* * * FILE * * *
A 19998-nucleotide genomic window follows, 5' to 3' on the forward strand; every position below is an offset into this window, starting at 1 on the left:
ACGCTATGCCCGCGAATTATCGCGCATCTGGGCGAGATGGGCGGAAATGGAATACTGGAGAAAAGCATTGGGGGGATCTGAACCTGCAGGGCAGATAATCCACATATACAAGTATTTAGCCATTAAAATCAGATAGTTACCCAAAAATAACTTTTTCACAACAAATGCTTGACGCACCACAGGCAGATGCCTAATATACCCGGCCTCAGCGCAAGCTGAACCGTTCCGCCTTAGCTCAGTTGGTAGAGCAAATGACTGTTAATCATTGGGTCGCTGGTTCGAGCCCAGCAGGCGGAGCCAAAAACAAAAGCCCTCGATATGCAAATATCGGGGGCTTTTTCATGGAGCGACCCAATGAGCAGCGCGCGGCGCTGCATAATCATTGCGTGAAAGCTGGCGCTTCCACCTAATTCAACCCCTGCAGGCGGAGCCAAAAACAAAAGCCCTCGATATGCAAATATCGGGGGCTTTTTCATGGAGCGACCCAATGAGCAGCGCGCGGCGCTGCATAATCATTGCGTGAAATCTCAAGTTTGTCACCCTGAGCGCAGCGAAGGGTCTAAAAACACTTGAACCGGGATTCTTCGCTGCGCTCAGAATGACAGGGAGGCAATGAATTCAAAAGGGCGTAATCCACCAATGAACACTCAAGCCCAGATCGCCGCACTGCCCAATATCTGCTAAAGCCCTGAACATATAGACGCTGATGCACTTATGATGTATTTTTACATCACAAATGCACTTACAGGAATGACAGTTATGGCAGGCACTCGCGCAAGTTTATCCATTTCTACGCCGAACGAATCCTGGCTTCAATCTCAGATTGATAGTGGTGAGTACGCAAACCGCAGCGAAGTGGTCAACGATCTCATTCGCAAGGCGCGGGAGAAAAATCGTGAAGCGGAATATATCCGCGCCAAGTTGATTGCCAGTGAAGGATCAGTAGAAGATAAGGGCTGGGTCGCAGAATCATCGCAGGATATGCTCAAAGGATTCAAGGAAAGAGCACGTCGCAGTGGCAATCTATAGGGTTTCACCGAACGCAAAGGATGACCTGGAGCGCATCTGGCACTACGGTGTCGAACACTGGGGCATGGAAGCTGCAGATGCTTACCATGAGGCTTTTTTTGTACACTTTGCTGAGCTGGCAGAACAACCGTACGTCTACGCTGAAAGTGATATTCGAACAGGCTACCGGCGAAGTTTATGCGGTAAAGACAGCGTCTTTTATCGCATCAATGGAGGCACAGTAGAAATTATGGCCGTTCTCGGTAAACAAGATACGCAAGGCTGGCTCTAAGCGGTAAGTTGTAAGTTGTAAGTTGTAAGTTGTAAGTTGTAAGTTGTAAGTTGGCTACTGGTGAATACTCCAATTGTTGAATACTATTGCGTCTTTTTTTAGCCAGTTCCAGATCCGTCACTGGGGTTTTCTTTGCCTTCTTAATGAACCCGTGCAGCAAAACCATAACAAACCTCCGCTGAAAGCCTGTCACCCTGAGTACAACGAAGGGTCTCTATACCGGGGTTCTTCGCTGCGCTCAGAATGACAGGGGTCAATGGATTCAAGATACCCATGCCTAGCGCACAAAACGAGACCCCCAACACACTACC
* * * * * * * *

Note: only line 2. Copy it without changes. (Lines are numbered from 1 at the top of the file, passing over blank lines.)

ACGCTATGCCCGCGAATTATCGCGCATCTGGGCGAGATGGGCGGAAATGGAATACTGGAGAAAAGCATTGGGGGGATCTGAACCTGCAGGGCAGATAATCCACATATACAAGTATTTAGCCATTAAAATCAGATAGTTACCCAAAAATAACTTTTTCACAACAAATGCTTGACGCACCACAGGCAGATGCCTAATATACCCGGCCTCAGCGCAAGCTGAACCGTTCCGCCTTAGCTCAGTTGGTAGAGCAAATGACTGTTAATCATTGGGTCGCTGGTTCGAGCCCAGCAGGCGGAGCCAAAAACAAAAGCCCTCGATATGCAAATATCGGGGGCTTTTTCATGGAGCGACCCAATGAGCAGCGCGCGGCGCTGCATAATCATTGCGTGAAAGCTGGCGCTTCCACCTAATTCAACCCCTGCAGGCGGAGCCAAAAACAAAAGCCCTCGATATGCAAATATCGGGGGCTTTTTCATGGAGCGACCCAATGAGCAGCGCGCGGCGCTGCATAATCATTGCGTGAAATCTCAAGTTTGTCACCCTGAGCGCAGCGAAGGGTCTAAAAACACTTGAACCGGGATTCTTCGCTGCGCTCAGAATGACAGGGAGGCAATGAATTCAAAAGGGCGTAATCCACCAATGAACACTCAAGCCCAGATCGCCGCACTGCCCAATATCTGCTAAAGCCCTGAACATATAGACGCTGATGCACTTATGATGTATTTTTACATCACAAATGCACTTACAGGAATGACAGTTATGGCAGGCACTCGCGCAAGTTTATCCATTTCTACGCCGAACGAATCCTGGCTTCAATCTCAGATTGATAGTGGTGAGTACGCAAACCGCAGCGAAGTGGTCAACGATCTCATTCGCAAGGCGCGGGAGAAAAATCGTGAAGCGGAATATATCCGCGCCAAGTTGATTGCCAGTGAAGGATCAGTAGAAGATAAGGGCTGGGTCGCAGAATCATCGCAGGATATGCTCAAAGGATTCAAGGAAAGAGCACGTCGCAGTGGCAATCTATAGGGTTTCACCGAACGCAAAGGATGACCTGGAGCGCATCTGGCACTACGGTGTCGAACACTGGGGCATGGAAGCTGCAGATGCTTACCATGAGGCTTTTTTTGTACACTTTGCTGAGCTGGCAGAACAACCGTACGTCTACGCTGAAAGTGATATTCGAACAGGCTACCGGCGAAGTTTATGCGGTAAAGACAGCGTCTTTTATCGCATCAATGGAGGCACAGTAGAAATTATGGCCGTTCTCGGTAAACAAGATACGCAAGGCTGGCTCTAAGCGGTAAGTTGTAAGTTGTAAGTTGTAAGTTGTAAGTTGTAAGTTGTAAGTTGGCTACTGGTGAATACTCCAATTGTTGAATACTATTGCGTCTTTTTTTAGCCAGTTCCAGATCCGTCACTGGGGTTTTCTTTGCCTTCTTAATGAACCCGTGCAGCAAAACCATAACAAACCTCCGCTGAAAGCCTGTCACCCTGAGTACAACGAAGGGTCTCTATACCGGGGTTCTTCGCTGCGCTCAGAATGACAGGGGTCAATGGATTCAAGATACCCATGCCTAGCGCACAAAACGAGACCCCCAACACACTACC